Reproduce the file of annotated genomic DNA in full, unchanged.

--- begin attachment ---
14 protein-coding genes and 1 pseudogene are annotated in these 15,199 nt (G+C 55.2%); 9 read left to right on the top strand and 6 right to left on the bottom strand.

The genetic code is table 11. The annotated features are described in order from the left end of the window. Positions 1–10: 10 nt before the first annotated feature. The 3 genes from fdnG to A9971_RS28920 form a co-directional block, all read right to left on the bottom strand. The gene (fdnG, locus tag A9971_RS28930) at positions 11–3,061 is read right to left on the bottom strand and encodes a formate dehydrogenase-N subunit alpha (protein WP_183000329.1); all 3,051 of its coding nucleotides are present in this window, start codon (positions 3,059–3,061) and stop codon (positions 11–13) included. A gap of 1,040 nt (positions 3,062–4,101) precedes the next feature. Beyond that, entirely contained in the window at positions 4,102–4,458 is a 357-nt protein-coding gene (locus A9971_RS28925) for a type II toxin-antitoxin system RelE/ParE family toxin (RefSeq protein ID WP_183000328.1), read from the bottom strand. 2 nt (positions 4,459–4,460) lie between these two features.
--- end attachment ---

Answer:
14 protein-coding genes and 1 pseudogene are annotated in these 15,199 nt (G+C 55.2%); 9 read left to right on the top strand and 6 right to left on the bottom strand.

The genetic code is table 11. The annotated features are described in order from the left end of the window. Positions 1–10: 10 nt before the first annotated feature. The 3 genes from fdnG to A9971_RS28920 form a co-directional block, all read right to left on the bottom strand. The gene (fdnG, locus tag A9971_RS28930) at positions 11–3,061 is read right to left on the bottom strand and encodes a formate dehydrogenase-N subunit alpha (protein WP_183000329.1); all 3,051 of its coding nucleotides are present in this window, start codon (positions 3,059–3,061) and stop codon (positions 11–13) included. A gap of 1,040 nt (positions 3,062–4,101) precedes the next feature. Beyond that, entirely contained in the window at positions 4,102–4,458 is a 357-nt protein-coding gene (locus A9971_RS28925) for a type II toxin-antitoxin system RelE/ParE family toxin (RefSeq protein ID WP_183000328.1), read from the bottom strand. 2 nt (positions 4,459–4,460) lie between these two features.